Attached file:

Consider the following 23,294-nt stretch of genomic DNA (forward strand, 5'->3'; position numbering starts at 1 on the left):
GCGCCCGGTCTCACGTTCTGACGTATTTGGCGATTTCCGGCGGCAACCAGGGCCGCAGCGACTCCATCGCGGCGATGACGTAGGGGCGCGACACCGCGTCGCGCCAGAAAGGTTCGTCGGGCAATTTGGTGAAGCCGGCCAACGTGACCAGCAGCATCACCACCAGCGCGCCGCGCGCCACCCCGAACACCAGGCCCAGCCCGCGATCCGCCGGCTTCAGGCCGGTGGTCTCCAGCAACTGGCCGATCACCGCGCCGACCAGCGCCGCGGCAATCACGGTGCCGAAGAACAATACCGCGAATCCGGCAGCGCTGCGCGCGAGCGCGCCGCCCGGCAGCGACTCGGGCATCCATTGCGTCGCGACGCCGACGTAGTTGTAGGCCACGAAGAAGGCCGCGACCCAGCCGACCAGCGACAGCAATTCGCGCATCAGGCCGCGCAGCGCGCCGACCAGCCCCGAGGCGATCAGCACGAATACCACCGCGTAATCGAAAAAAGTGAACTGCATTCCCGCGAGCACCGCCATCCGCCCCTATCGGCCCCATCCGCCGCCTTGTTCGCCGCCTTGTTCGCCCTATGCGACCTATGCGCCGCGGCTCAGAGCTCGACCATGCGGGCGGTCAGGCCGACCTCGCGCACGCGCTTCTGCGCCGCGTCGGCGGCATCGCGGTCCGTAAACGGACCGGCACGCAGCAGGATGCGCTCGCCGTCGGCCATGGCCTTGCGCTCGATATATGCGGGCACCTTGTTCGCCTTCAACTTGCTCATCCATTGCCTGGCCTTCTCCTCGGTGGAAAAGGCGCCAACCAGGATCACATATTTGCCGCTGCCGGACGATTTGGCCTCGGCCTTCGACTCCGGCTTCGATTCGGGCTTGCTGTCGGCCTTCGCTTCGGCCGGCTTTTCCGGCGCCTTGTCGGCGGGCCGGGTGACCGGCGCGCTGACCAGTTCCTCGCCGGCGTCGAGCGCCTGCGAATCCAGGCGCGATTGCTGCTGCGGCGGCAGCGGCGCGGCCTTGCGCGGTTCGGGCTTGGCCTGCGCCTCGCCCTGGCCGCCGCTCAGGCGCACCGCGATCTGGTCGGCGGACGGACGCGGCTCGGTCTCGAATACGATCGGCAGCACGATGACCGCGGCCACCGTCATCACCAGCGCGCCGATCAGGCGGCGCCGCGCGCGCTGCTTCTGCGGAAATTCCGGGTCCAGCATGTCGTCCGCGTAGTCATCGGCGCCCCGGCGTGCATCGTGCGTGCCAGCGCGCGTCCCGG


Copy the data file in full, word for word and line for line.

Consider the following 23,294-nt stretch of genomic DNA (forward strand, 5'->3'; position numbering starts at 1 on the left):
GCGCCCGGTCTCACGTTCTGACGTATTTGGCGATTTCCGGCGGCAACCAGGGCCGCAGCGACTCCATCGCGGCGATGACGTAGGGGCGCGACACCGCGTCGCGCCAGAAAGGTTCGTCGGGCAATTTGGTGAAGCCGGCCAACGTGACCAGCAGCATCACCACCAGCGCGCCGCGCGCCACCCCGAACACCAGGCCCAGCCCGCGATCCGCCGGCTTCAGGCCGGTGGTCTCCAGCAACTGGCCGATCACCGCGCCGACCAGCGCCGCGGCAATCACGGTGCCGAAGAACAATACCGCGAATCCGGCAGCGCTGCGCGCGAGCGCGCCGCCCGGCAGCGACTCGGGCATCCATTGCGTCGCGACGCCGACGTAGTTGTAGGCCACGAAGAAGGCCGCGACCCAGCCGACCAGCGACAGCAATTCGCGCATCAGGCCGCGCAGCGCGCCGACCAGCCCCGAGGCGATCAGCACGAATACCACCGCGTAATCGAAAAAAGTGAACTGCATTCCCGCGAGCACCGCCATCCGCCCCTATCGGCCCCATCCGCCGCCTTGTTCGCCGCCTTGTTCGCCCTATGCGACCTATGCGCCGCGGCTCAGAGCTCGACCATGCGGGCGGTCAGGCCGACCTCGCGCACGCGCTTCTGCGCCGCGTCGGCGGCATCGCGGTCCGTAAACGGACCGGCACGCAGCAGGATGCGCTCGCCGTCGGCCATGGCCTTGCGCTCGATATATGCGGGCACCTTGTTCGCCTTCAACTTGCTCATCCATTGCCTGGCCTTCTCCTCGGTGGAAAAGGCGCCAACCAGGATCACATATTTGCCGCTGCCGGACGATTTGGCCTCGGCCTTCGACTCCGGCTTCGATTCGGGCTTGCTGTCGGCCTTCGCTTCGGCCGGCTTTTCCGGCGCCTTGTCGGCGGGCCGGGTGACCGGCGCGCTGACCAGTTCCTCGCCGGCGTCGAGCGCCTGCGAATCCAGGCGCGATTGCTGCTGCGGCGGCAGCGGCGCGGCCTTGCGCGGTTCGGGCTTGGCCTGCGCCTCGCCCTGGCCGCCGCTCAGGCGCACCGCGATCTGGTCGGCGGACGGACGCGGCTCGGTCTCGAATACGATCGGCAGCACGATGACCGCGGCCACCGTCATCACCAGCGCGCCGATCAGGCGGCGCCGCGCGCGCTGCTTCTGCGGAAATTCCGGGTCCAGCATGTCGTCCGCGTAGTCATCGGCGCCCCGGCGTGCATCGTGCGTGCCAGCGCGCGTCCCGG